STILLWATER, Okla. The Oklahoma State University Biofuels Teams ability to think small microscopic, actually stands to provide great dividends for consumers, a renewable energy company and one of the nations foremost automakers.
Biology based renewable energy company Coskata Inc. and automotive giant General Motors announced their cooperative plans to reduce fossil fuel consumption this past weekend, thanks in part to Coskatas next generation ethanol process based on research and technology developed by the OSU Biofuels Team and licensed exclusively to Coskata.
Coskatas unique three-step conversion process addresses many of the constraints lodged against current renewable energy options, including environmental, transportation and land-use concerns, said Wes Bolsen, chief marketing officer and vice president of business development for Coskata.
In the three-step process, carbon-based materials are converted into synthesis gas using well-established gasification technologies. After the chemical bonds are broken using gasification, microorganisms licensed to Coskata as part of the OSU Biofuels research convert the resulting syngas into ethanol by consuming carbon monoxide and hydrogen in the gas stream. Once the gas-to-liquid conversion process has occurred, the resulting ethanol is recovered from the solution using vapor permeation technology.
The Coskata process has the potential to yield more than 100 gallons of ethanol per dry ton of carbonaceous feedstock, reducing production costs to less than $1 per gallon, Bolsen said.
According to an independent study conducted by the U.S. Department of Energys Argonne National Laboratory, Coskatas process using the OSU Biofuels Team microorganisms can reduce carbon dioxide emissions by as much as 84 percent compared to conventional gasoline.
The process also has no back-end solid waste to dry and handle like enzymatic approaches to ethanol production and uses less than one gallon of fresh water per gallon of ethanol produced, according to Coskata.
Corn-based systems typically use three gallons to four gallons of fresh water per gallon of ethanol produced, and enzymatic approaches can use as much as seven gallons of fresh water per gallon of ethanol produced.
Development of the technology licensed to Coskata is the result of OSUs longstanding commitment to biofuels development, said Robert E. Whitson, vice president, dean and director of the universitys Division of Agricultural Sciences and Natural Resources.
DASNR scientists and engineers have been breeding improved feedstock with an eye toward biofuels development since the early 1990s. Our first cellulosic ethanol team was put together in 1998, and has been making great strides in technology development ever since, Whitson said. Biofuels has come into widespread public consciousness only recently, but weve been addressing renewable energy concerns for many years.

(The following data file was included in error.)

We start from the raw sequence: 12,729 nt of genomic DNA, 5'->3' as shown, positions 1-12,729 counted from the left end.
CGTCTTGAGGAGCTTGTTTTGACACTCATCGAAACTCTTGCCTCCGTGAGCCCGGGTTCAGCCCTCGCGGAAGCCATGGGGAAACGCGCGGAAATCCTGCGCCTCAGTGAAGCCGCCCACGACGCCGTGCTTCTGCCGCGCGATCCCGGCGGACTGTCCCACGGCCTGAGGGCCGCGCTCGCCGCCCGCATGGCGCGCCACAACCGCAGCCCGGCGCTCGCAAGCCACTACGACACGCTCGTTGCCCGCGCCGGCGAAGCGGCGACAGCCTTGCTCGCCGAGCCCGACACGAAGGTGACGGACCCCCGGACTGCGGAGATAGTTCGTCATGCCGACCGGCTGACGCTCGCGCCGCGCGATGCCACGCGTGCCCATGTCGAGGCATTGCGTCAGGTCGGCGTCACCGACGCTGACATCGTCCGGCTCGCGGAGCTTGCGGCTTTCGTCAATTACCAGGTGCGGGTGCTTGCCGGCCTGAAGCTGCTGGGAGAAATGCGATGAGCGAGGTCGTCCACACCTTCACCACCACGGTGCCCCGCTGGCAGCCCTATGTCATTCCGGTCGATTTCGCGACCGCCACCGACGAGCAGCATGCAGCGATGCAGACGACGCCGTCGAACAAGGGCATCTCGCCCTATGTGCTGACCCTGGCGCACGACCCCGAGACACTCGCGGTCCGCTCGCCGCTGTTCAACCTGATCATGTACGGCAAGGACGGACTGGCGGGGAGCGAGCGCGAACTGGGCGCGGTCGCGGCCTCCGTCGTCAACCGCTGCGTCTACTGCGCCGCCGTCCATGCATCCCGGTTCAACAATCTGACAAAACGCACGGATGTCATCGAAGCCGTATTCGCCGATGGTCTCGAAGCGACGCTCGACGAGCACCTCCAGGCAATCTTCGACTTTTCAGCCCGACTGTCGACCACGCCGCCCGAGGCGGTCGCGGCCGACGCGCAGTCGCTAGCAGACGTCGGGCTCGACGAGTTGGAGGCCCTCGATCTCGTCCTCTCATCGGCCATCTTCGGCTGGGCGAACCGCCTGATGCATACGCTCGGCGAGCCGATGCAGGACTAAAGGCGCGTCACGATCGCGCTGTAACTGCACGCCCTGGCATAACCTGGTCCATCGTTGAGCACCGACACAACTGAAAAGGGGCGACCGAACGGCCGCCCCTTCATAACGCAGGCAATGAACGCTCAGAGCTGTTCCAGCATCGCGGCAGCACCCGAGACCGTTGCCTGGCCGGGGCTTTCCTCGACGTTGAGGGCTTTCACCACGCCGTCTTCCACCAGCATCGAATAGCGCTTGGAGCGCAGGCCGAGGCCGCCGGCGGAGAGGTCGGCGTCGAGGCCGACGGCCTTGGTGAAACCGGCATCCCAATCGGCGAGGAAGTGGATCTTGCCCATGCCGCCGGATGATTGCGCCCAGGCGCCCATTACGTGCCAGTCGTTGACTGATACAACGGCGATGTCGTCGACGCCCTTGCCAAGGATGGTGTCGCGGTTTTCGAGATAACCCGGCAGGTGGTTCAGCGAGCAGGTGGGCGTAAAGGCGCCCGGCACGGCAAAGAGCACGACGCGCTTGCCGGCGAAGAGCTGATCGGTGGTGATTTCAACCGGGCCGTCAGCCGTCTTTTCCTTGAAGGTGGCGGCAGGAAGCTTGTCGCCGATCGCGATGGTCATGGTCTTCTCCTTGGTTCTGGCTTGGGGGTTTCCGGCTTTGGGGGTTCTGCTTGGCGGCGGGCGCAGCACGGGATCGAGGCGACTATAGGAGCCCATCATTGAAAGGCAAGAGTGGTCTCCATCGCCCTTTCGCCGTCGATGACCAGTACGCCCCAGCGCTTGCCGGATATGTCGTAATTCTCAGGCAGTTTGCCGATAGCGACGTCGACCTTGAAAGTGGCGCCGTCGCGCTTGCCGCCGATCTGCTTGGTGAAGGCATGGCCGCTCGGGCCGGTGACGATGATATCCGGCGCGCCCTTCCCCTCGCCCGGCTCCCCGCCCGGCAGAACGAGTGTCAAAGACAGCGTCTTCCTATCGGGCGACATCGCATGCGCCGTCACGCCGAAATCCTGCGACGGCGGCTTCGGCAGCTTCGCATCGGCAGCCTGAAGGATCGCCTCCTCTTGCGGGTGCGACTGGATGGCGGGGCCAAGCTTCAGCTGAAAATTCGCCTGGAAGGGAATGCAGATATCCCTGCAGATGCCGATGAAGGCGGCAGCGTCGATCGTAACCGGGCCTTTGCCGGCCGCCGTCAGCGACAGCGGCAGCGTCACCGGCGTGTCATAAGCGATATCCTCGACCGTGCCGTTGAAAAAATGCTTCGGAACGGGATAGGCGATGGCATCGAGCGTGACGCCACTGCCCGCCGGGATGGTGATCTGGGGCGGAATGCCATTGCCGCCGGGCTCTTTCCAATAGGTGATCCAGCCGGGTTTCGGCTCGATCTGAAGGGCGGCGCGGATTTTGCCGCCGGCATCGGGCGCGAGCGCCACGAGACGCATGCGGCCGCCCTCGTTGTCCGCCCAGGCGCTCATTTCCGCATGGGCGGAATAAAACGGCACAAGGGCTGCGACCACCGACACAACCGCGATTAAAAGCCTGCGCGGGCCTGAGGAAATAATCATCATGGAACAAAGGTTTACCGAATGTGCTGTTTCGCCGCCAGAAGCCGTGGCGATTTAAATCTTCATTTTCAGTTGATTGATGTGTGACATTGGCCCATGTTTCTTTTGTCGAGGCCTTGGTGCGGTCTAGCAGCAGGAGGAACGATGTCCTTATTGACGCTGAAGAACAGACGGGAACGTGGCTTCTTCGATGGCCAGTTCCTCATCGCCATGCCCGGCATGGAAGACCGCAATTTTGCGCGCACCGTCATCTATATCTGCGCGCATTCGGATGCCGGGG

The OSU Biofuels Team quickly became a multi-college, multi-institutional effort, with the current team encompassing scientists and engineers with DASNR; the OSU College of Engineering, Architecture and Technology; the University of Oklahoma and Brigham Young University.
We in the division have long believed and promoted that an interdisciplinary outlook is the best way to develop solutions to the challenges facing society, and solving real-world issues is a vital part of the land-grant mission and the reason why OSU exists, Whitson said.
Vinod Khosla and Advanced Technology Ventures, the leading renewable energy investors in the country, recognized the potential of the work being done by the OSU Biofuels Team and wanted to invest in the technology. The technology was exclusively licensed to Coskata Inc. for the production of biofuels.
The licensing agreement between OSU and Coskata includes the microorganisms used in syngas fermentation, with a companion research agreement for any aspects of the syngas fermentation technology that would aid them in production. Since providing the initial three strains of microorganisms in 2006, Coskata-funded research with the OSU Biofuels Team has provided two additional microorganisms for the company.
Bolsen likened it to running the Kentucky Derby, with the OSU Biofuels Team helping to put horses in the race to reduce this countrys dependence on oil.
Our system is somewhat unique in that were not considering a single feedstock or competing with agricultural food, feed or fiber needs; were using the entire plant in underutilized biomass, said Ray Huhnke, OSU Biofuels Team leader and agricultural engineer.
According to Coskata, the proprietary microorganisms do what syngas conversion from chemical catalysis cannot do, which is make a pure stream of ethanol at the lowest cost target in the industry.
In addition, the process is net energy positive, providing up to 7.7 units of ethanol energy per unit of fossil fuel input, compared to 1.3 units provided by corn ethanol and 0.8 units from gasoline, according to the Argonne National Laboratory.
OSU is proud to be part of a technology that will not compete with food for the production of ethanol, said Stephen McKeever, OSU vice president for research and technology transfer. Use of alternative feedstocks such as switchgrass and municipal solid waste will be of ultimate benefit to the consumer.
|Contact: Donald Stotts|
Oklahoma State University